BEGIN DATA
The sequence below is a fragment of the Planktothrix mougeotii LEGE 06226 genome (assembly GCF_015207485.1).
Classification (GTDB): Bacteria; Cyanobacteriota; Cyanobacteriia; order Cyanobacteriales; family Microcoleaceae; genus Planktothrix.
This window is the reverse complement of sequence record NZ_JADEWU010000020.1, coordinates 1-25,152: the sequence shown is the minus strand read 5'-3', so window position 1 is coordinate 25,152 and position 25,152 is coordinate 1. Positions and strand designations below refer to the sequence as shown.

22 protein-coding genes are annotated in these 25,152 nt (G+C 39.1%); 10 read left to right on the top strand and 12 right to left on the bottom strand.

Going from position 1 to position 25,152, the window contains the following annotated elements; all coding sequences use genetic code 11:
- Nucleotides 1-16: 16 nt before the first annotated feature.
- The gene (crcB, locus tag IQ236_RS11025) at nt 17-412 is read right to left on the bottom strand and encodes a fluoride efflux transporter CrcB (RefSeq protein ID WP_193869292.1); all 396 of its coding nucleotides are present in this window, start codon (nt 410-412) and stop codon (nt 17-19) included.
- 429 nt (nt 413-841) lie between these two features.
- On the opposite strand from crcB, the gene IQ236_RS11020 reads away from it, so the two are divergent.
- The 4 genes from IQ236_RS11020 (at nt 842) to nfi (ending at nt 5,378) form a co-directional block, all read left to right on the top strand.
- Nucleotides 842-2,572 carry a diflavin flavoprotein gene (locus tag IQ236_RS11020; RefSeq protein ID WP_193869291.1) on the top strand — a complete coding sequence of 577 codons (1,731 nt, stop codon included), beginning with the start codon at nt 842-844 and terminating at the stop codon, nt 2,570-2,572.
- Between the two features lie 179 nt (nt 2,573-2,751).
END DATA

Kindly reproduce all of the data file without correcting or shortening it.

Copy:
The sequence below is a fragment of the Planktothrix mougeotii LEGE 06226 genome (assembly GCF_015207485.1).
Classification (GTDB): Bacteria; Cyanobacteriota; Cyanobacteriia; order Cyanobacteriales; family Microcoleaceae; genus Planktothrix.
This window is the reverse complement of sequence record NZ_JADEWU010000020.1, coordinates 1-25,152: the sequence shown is the minus strand read 5'-3', so window position 1 is coordinate 25,152 and position 25,152 is coordinate 1. Positions and strand designations below refer to the sequence as shown.

22 protein-coding genes are annotated in these 25,152 nt (G+C 39.1%); 10 read left to right on the top strand and 12 right to left on the bottom strand.

Going from position 1 to position 25,152, the window contains the following annotated elements; all coding sequences use genetic code 11:
- Nucleotides 1-16: 16 nt before the first annotated feature.
- The gene (crcB, locus tag IQ236_RS11025) at nt 17-412 is read right to left on the bottom strand and encodes a fluoride efflux transporter CrcB (RefSeq protein ID WP_193869292.1); all 396 of its coding nucleotides are present in this window, start codon (nt 410-412) and stop codon (nt 17-19) included.
- 429 nt (nt 413-841) lie between these two features.
- On the opposite strand from crcB, the gene IQ236_RS11020 reads away from it, so the two are divergent.
- The 4 genes from IQ236_RS11020 (at nt 842) to nfi (ending at nt 5,378) form a co-directional block, all read left to right on the top strand.
- Nucleotides 842-2,572 carry a diflavin flavoprotein gene (locus tag IQ236_RS11020; RefSeq protein ID WP_193869291.1) on the top strand — a complete coding sequence of 577 codons (1,731 nt, stop codon included), beginning with the start codon at nt 842-844 and terminating at the stop codon, nt 2,570-2,572.
- Between the two features lie 179 nt (nt 2,573-2,751).